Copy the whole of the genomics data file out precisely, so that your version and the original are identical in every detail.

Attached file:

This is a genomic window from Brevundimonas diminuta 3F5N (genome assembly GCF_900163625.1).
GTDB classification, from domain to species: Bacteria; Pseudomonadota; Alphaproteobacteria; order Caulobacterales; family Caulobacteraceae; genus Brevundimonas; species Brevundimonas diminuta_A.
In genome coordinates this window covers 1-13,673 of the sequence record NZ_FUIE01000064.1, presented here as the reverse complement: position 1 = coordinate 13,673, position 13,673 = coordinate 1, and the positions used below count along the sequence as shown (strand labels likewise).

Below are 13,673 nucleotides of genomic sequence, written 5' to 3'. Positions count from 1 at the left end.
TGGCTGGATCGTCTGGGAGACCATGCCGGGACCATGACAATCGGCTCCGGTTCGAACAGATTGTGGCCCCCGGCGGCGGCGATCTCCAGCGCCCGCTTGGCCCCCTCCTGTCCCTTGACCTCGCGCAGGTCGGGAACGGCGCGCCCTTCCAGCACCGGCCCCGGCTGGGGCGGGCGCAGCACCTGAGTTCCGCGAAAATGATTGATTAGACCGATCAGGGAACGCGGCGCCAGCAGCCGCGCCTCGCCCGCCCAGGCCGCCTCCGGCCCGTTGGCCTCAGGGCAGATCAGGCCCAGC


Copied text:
This is a genomic window from Brevundimonas diminuta 3F5N (genome assembly GCF_900163625.1).
GTDB classification, from domain to species: Bacteria; Pseudomonadota; Alphaproteobacteria; order Caulobacterales; family Caulobacteraceae; genus Brevundimonas; species Brevundimonas diminuta_A.
In genome coordinates this window covers 1-13,673 of the sequence record NZ_FUIE01000064.1, presented here as the reverse complement: position 1 = coordinate 13,673, position 13,673 = coordinate 1, and the positions used below count along the sequence as shown (strand labels likewise).

Below are 13,673 nucleotides of genomic sequence, written 5' to 3'. Positions count from 1 at the left end.
TGGCTGGATCGTCTGGGAGACCATGCCGGGACCATGACAATCGGCTCCGGTTCGAACAGATTGTGGCCCCCGGCGGCGGCGATCTCCAGCGCCCGCTTGGCCCCCTCCTGTCCCTTGACCTCGCGCAGGTCGGGAACGGCGCGCCCTTCCAGCACCGGCCCCGGCTGGGGCGGGCGCAGCACCTGAGTTCCGCGAAAATGATTGATTAGACCGATCAGGGAACGCGGCGCCAGCAGCCGCGCCTCGCCCGCCCAGGCCGCCTCCGGCCCGTTGGCCTCAGGGCAGATCAGGCCCAGC